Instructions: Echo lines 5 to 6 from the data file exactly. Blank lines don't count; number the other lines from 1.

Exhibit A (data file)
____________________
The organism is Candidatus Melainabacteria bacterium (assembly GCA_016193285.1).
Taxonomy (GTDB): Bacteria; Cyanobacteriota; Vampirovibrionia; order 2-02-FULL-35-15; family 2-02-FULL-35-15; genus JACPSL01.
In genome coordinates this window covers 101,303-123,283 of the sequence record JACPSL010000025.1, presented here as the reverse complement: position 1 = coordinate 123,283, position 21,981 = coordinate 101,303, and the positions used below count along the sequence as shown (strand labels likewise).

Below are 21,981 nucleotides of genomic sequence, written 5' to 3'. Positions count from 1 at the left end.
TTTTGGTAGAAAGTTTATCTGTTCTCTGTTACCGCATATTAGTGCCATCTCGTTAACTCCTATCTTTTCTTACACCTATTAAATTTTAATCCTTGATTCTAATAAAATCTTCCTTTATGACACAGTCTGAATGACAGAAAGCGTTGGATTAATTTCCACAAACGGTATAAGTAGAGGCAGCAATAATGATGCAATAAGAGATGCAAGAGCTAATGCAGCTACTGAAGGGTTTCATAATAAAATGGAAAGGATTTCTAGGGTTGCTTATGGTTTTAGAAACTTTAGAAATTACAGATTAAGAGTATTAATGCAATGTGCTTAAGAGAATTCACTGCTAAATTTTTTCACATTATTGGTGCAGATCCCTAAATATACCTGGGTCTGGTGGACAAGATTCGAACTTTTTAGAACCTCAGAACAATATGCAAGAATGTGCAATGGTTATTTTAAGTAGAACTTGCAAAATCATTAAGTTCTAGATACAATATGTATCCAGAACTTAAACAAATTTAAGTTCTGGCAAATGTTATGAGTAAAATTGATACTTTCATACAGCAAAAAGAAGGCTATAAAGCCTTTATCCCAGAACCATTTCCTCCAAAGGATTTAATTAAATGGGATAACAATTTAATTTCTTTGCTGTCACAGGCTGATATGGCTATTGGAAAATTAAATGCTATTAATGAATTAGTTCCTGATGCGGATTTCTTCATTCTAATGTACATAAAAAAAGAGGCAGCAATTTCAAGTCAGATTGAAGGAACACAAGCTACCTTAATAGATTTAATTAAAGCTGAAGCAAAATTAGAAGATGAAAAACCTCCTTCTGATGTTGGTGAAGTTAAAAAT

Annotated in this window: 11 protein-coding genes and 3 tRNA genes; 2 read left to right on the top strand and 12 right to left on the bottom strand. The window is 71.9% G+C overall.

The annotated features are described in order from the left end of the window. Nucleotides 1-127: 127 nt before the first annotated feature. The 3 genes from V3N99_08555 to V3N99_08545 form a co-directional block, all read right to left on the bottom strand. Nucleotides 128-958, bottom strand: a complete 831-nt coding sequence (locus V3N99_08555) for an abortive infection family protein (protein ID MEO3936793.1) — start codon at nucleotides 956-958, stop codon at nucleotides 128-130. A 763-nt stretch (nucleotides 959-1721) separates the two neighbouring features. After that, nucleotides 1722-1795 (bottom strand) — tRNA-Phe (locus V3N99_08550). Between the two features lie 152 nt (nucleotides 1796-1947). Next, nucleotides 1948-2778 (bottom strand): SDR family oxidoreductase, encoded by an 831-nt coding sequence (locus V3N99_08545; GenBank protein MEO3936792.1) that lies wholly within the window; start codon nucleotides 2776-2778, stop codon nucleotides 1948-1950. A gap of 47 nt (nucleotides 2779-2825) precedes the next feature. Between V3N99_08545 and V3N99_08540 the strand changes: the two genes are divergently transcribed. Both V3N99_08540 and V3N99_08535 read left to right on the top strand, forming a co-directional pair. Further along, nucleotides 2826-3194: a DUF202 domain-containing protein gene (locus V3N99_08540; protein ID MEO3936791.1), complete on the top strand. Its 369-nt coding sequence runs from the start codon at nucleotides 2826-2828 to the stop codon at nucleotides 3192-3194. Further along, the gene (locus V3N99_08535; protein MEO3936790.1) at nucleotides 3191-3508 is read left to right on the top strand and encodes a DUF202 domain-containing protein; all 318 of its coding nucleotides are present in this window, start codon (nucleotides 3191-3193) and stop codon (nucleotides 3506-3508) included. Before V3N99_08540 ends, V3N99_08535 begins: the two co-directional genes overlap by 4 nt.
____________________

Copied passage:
TTTTGGTAGAAAGTTTATCTGTTCTCTGTTACCGCATATTAGTGCCATCTCGTTAACTCCTATCTTTTCTTACACCTATTAAATTTTAATCCTTGATTCTAATAAAATCTTCCTTTATGACACAGTCTGAATGACAGAAAGCGTTGGATTAATTTCCACAAACGGTATAAGTAGAGGCAGCAATAATGATGCAATAAGAGATGCAAGAGCTAATGCAGCTACTGAAGGGTTTCATAATAAAATGGAAAGGATTTCTAGGGTTGCTTATGGTTTTAGAAACTTTAGAAATTACAGATTAAGAGTATTAATGCAATGTGCTTAAGAGAATTCACTGCTAAATTTTTTCACATTATTGGTGCAGATCCCTAAATATACCTGGGTCTGGTGGACAAGATTCGAACTTTTTAGAACCTCAGAACAATATGCAAGAATGTGCAATGGTTATTTTAAGTAGAACTTGCAAAATCATTAAGTTCTAGATACAATATGTATCCAGAACTTAAACAAATTTAAGTTCTGGCAAATGTTATGAGTAAAATTGATACTTTCATACAGCAAAAAGAAGGCTATAAAGCCTTTATCCCAGAACCATTTCCTCCAAAGGATTTAATTAAATGGGATAACAATTTAATTTCTTTGCTGTCACAGGCTGATATGGCTATTGGAAAATTAAATGCTATTAATGAATTAGTTCCTGATGCGGATTTCTTCATTCTAATGTACATAAAAAAAGAGGCAGCAATTTCAAGTCAGATTGAAGGAACACAAGCTACCTTAATAGATTTAATTAAAGCTGAAGCAAAATTAGAAGATGAAAAACCTCCTTCTGATGTTGGTGAAGTTAAAAAT

Annotated in this window: 11 protein-coding genes and 3 tRNA genes; 2 read left to right on the top strand and 12 right to left on the bottom strand. The window is 71.9% G+C overall.